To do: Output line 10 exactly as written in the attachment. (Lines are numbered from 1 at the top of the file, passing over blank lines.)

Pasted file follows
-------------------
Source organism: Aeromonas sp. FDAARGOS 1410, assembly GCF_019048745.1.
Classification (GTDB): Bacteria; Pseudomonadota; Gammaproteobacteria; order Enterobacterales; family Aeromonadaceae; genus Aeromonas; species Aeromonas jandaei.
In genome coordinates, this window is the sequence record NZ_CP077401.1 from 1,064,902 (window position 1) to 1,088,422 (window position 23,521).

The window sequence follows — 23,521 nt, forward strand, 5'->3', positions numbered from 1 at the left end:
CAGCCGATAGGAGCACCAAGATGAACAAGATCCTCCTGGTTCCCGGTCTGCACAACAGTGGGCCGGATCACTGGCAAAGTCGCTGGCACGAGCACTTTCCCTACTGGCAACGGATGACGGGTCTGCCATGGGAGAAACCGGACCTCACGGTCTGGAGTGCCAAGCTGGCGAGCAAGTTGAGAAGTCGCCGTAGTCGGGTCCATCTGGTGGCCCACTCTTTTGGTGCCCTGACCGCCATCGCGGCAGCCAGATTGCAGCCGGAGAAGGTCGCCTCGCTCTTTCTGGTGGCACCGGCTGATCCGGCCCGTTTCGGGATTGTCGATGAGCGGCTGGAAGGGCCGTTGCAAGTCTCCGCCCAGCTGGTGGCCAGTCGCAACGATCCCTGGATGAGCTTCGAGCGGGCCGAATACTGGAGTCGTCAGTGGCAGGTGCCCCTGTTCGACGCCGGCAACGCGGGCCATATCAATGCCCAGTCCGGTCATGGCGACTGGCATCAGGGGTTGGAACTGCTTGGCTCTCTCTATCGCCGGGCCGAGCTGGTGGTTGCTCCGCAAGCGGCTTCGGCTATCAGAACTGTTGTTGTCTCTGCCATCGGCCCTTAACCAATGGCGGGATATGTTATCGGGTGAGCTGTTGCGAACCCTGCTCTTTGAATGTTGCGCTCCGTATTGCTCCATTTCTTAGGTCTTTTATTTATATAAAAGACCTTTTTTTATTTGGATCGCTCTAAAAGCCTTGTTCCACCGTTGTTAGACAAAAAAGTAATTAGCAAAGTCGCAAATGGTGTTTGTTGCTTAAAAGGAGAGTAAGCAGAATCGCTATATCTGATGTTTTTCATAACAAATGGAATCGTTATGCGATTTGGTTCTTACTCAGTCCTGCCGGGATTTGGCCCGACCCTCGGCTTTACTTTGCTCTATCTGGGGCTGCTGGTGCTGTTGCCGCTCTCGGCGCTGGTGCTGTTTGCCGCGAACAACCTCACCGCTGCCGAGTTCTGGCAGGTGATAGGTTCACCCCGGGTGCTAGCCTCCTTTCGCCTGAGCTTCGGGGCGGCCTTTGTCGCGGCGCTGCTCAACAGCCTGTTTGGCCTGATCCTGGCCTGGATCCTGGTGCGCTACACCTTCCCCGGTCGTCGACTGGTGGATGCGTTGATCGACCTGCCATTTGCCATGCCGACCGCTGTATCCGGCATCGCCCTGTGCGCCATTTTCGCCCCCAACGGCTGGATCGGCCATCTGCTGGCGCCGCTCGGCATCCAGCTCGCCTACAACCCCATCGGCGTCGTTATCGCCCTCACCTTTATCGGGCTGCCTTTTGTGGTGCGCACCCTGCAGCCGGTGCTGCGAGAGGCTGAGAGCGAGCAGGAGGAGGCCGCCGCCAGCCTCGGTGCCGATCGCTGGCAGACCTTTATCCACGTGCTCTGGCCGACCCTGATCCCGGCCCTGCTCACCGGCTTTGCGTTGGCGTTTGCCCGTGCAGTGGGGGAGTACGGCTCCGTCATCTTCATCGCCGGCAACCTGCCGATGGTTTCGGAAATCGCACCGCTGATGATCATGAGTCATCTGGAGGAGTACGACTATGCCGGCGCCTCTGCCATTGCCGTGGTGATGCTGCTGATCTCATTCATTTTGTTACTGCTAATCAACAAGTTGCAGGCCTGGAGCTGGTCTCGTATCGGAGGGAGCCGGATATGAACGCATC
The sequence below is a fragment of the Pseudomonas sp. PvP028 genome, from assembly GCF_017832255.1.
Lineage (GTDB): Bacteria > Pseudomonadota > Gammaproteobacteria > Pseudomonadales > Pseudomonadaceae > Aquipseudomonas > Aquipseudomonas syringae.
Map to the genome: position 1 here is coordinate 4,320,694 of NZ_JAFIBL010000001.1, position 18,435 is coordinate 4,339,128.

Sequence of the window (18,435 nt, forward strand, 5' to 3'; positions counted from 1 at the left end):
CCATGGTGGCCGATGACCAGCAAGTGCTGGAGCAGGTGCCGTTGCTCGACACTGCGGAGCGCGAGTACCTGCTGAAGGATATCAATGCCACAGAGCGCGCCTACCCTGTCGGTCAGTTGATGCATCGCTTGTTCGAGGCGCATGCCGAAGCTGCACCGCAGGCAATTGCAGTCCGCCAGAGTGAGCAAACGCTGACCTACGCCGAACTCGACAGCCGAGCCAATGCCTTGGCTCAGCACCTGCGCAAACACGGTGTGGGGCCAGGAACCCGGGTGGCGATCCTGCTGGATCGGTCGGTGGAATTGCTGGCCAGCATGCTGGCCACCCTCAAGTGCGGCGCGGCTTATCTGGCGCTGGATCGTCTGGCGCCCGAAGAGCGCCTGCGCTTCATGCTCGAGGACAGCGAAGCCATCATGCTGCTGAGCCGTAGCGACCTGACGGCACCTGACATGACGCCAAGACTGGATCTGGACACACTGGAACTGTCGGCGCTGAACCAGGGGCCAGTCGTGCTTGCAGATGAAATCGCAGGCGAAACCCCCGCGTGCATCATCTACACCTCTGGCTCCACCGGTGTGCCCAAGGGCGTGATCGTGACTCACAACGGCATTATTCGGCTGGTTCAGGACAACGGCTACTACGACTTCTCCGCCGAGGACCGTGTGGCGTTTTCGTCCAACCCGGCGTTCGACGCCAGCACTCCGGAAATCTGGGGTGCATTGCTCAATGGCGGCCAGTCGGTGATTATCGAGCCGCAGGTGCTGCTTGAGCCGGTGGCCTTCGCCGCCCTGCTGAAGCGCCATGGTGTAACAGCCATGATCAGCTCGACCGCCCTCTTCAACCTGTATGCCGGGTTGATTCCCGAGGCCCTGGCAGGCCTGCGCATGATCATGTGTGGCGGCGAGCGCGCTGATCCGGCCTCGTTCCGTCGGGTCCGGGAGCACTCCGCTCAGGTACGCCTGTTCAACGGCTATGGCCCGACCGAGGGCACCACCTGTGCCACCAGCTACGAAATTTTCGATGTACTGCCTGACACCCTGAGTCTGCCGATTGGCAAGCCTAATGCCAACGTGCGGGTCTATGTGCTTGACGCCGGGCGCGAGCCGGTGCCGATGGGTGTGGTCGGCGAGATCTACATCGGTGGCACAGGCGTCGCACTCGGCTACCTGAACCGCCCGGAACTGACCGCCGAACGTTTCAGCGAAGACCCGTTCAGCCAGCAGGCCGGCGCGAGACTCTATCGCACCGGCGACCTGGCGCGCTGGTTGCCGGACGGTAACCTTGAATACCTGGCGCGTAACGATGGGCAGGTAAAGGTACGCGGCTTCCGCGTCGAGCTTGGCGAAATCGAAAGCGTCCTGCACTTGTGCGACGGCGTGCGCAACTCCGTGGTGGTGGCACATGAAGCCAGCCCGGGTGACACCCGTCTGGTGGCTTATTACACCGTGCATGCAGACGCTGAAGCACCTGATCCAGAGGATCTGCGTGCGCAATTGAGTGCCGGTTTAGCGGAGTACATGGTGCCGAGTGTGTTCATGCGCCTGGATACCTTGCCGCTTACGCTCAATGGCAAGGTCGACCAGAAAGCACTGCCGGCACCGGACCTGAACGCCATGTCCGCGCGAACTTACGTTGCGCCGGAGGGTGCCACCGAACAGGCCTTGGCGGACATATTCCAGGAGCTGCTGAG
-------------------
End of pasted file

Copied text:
CCATGGTGGCCGATGACCAGCAAGTGCTGGAGCAGGTGCCGTTGCTCGACACTGCGGAGCGCGAGTACCTGCTGAAGGATATCAATGCCACAGAGCGCGCCTACCCTGTCGGTCAGTTGATGCATCGCTTGTTCGAGGCGCATGCCGAAGCTGCACCGCAGGCAATTGCAGTCCGCCAGAGTGAGCAAACGCTGACCTACGCCGAACTCGACAGCCGAGCCAATGCCTTGGCTCAGCACCTGCGCAAACACGGTGTGGGGCCAGGAACCCGGGTGGCGATCCTGCTGGATCGGTCGGTGGAATTGCTGGCCAGCATGCTGGCCACCCTCAAGTGCGGCGCGGCTTATCTGGCGCTGGATCGTCTGGCGCCCGAAGAGCGCCTGCGCTTCATGCTCGAGGACAGCGAAGCCATCATGCTGCTGAGCCGTAGCGACCTGACGGCACCTGACATGACGCCAAGACTGGATCTGGACACACTGGAACTGTCGGCGCTGAACCAGGGGCCAGTCGTGCTTGCAGATGAAATCGCAGGCGAAACCCCCGCGTGCATCATCTACACCTCTGGCTCCACCGGTGTGCCCAAGGGCGTGATCGTGACTCACAACGGCATTATTCGGCTGGTTCAGGACAACGGCTACTACGACTTCTCCGCCGAGGACCGTGTGGCGTTTTCGTCCAACCCGGCGTTCGACGCCAGCACTCCGGAAATCTGGGGTGCATTGCTCAATGGCGGCCAGTCGGTGATTATCGAGCCGCAGGTGCTGCTTGAGCCGGTGGCCTTCGCCGCCCTGCTGAAGCGCCATGGTGTAACAGCCATGATCAGCTCGACCGCCCTCTTCAACCTGTATGCCGGGTTGATTCCCGAGGCCCTGGCAGGCCTGCGCATGATCATGTGTGGCGGCGAGCGCGCTGATCCGGCCTCGTTCCGTCGGGTCCGGGAGCACTCCGCTCAGGTACGCCTGTTCAACGGCTATGGCCCGACCGAGGGCACCACCTGTGCCACCAGCTACGAAATTTTCGATGTACTGCCTGACACCCTGAGTCTGCCGATTGGCAAGCCTAATGCCAACGTGCGGGTCTATGTGCTTGACGCCGGGCGCGAGCCGGTGCCGATGGGTGTGGTCGGCGAGATCTACATCGGTGGCACAGGCGTCGCACTCGGCTACCTGAACCGCCCGGAACTGACCGCCGAACGTTTCAGCGAAGACCCGTTCAGCCAGCAGGCCGGCGCGAGACTCTATCGCACCGGCGACCTGGCGCGCTGGTTGCCGGACGGTAACCTTGAATACCTGGCGCGTAACGATGGGCAGGTAAAGGTACGCGGCTTCCGCGTCGAGCTTGGCGAAATCGAAAGCGTCCTGCACTTGTGCGACGGCGTGCGCAACTCCGTGGTGGTGGCACATGAAGCCAGCCCGGGTGACACCCGTCTGGTGGCTTATTACACCGTGCATGCAGACGCTGAAGCACCTGATCCAGAGGATCTGCGTGCGCAATTGAGTGCCGGTTTAGCGGAGTACATGGTGCCGAGTGTGTTCATGCGCCTGGATACCTTGCCGCTTACGCTCAATGGCAAGGTCGACCAGAAAGCACTGCCGGCACCGGACCTGAACGCCATGTCCGCGCGAACTTACGTTGCGCCGGAGGGTGCCACCGAACAGGCCTTGGCGGACATATTCCAGGAGCTGCTGAG